Geology of the Solar System 12: Uranus

24Apr13

I wanted to put a compilation video of Bradley from Stickin’ Around talking about Uranus, but apparently such a thing does not yet exist.  Therefore, I will have to torrent the entire show, create one, and will replace this note with it as soon as it’s done.  Sorry for the lack of hilarity.

There are so many possibilities for hilariously juvenile and inappropriate lines in this blog post, but I shall refrain and keep to my normal format, as a friend of mine in the course has already created such a blog post.  You can find it here: http://orykath.tumblr.com/post/48745300836/uranus-is-kinda-funny Any subsequent hilarity is largely accidental.

It takes Uranus 17.24 Earth hours to rotate on its axis, and 84 Earth years to orbit the Sun once. Its density is comparable to Jupiter, at 1.28 g/cm3. It has a pretty messed up rotational axis, and is basically laying on its side. This might be because it was struck by a huge bolide (possible Earth-sized) early in its history, before its rings and satellites formed.  Its magnetic field is also a bit strange, as it tilts at a pretty extreme angle and does not pass through the center of the planet.  This might be because it is experiencing a reversal in its polarity, which is known to happen on Earth fairly frequently.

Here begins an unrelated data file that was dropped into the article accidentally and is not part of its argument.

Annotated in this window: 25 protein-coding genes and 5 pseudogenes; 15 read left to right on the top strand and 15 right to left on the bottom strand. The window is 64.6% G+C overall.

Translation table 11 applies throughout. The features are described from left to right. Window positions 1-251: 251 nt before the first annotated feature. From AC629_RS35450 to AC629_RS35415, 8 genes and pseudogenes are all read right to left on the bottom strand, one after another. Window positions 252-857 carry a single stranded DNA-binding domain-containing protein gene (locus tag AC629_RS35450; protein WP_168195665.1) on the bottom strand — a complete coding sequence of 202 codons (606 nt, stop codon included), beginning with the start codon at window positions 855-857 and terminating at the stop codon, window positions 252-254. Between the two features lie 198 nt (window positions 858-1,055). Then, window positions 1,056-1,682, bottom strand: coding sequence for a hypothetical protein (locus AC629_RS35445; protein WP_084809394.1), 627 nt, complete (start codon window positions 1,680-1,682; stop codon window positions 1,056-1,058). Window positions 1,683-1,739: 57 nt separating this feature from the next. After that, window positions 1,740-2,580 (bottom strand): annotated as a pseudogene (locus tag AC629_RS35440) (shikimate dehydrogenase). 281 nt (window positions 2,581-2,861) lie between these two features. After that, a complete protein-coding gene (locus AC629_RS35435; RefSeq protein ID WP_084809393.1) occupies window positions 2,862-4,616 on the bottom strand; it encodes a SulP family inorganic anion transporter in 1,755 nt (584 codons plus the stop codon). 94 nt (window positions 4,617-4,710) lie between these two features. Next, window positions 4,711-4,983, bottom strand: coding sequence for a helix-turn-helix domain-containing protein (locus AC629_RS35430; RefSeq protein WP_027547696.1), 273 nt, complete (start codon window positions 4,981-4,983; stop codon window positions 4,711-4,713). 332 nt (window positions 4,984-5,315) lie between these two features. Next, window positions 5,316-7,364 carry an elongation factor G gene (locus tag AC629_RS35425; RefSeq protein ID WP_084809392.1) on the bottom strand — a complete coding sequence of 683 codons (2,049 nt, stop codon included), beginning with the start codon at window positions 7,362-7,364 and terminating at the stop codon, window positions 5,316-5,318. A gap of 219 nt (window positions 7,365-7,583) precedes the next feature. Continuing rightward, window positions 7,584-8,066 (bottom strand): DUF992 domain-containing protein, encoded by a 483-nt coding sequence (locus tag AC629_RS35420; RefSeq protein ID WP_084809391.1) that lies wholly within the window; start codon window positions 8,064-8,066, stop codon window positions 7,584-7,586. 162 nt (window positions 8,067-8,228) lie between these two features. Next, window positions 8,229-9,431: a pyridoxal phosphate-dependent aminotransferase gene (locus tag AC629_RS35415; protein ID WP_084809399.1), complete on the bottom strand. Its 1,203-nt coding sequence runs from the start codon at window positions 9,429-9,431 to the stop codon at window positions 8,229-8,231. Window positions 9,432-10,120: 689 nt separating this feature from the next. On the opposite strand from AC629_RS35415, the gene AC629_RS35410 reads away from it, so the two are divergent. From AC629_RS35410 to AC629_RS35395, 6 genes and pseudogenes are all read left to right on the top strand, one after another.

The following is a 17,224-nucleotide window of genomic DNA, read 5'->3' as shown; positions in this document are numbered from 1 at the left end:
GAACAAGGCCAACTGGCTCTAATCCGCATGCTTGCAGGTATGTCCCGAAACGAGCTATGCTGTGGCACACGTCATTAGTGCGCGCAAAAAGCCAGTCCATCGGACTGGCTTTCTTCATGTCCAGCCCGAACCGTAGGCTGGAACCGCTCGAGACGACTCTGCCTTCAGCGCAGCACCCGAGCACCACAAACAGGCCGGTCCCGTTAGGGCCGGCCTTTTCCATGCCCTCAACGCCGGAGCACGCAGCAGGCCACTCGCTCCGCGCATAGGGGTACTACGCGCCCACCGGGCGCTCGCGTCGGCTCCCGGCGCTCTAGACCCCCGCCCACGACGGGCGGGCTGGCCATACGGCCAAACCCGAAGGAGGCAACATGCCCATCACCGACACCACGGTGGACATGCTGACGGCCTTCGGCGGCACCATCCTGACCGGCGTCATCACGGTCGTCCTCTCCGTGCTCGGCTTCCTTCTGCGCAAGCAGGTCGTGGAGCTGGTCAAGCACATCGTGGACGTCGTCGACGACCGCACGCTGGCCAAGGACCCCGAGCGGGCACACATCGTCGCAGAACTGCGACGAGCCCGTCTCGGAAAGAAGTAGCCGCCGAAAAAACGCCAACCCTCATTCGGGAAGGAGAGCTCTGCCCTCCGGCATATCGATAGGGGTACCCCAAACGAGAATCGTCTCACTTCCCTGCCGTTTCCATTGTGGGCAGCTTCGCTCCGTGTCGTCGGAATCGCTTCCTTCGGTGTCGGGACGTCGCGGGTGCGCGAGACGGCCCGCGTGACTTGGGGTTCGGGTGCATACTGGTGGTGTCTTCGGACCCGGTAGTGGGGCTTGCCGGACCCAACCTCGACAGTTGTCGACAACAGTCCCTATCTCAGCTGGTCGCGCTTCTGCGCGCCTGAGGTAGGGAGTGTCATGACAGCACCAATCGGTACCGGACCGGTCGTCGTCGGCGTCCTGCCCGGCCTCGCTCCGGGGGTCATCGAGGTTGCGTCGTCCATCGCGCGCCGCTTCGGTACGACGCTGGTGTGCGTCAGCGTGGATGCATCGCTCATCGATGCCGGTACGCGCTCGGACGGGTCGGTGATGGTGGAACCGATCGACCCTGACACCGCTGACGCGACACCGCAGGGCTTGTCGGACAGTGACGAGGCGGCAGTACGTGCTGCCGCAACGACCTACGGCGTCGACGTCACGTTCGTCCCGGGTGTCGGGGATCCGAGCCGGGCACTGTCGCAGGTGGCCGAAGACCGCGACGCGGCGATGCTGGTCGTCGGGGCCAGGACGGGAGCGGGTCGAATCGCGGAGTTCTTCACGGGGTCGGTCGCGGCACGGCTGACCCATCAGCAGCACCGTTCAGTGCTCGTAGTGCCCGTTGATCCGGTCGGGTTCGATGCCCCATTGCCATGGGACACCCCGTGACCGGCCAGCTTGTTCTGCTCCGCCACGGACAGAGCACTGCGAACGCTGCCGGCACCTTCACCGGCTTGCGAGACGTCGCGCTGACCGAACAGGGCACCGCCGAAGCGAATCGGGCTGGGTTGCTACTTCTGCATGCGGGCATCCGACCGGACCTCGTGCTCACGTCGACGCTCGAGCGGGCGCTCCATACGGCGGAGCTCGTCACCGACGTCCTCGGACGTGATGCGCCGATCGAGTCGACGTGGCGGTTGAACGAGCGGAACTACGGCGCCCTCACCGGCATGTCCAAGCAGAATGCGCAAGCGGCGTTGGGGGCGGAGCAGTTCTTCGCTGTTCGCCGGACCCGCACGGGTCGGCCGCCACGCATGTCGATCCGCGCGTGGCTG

Here is a picture of the planet’s internal structure, so that I don’t have to type it out:

There are 15 known moons, which I won’t go into too much detail on.  They tend to have areas that are heavily cratered, implying an older surface, as well as smoother areas where resurfacing has occurred, which are cross-cut by fractures caused by extension of the surface. There is some volcanism and resurfacing produced by ice, slush, and liquid water. Unlike other volcanic moons in this part of the solar system, gravitational friction and moon size could not have produced the heat required to melt rock or even water in their interiors.  The presence of liquid water is likely due to dissolved ammonia, which lowers the melting point.

I also wanted to post a video of Stephen Fry talking about Uranus on QI, but apparently this clip is not available on its own, so I will have to torrent the episode, cut that bit out, and post it to YouTube before I can replace this message with it.  Seriously, do I have to do everything myself?

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One Response to “Geology of the Solar System 12: Uranus”

  1. Wow, this paragraph is nice, my younger sister is
    analyzing these things, thus I am going to convey her.


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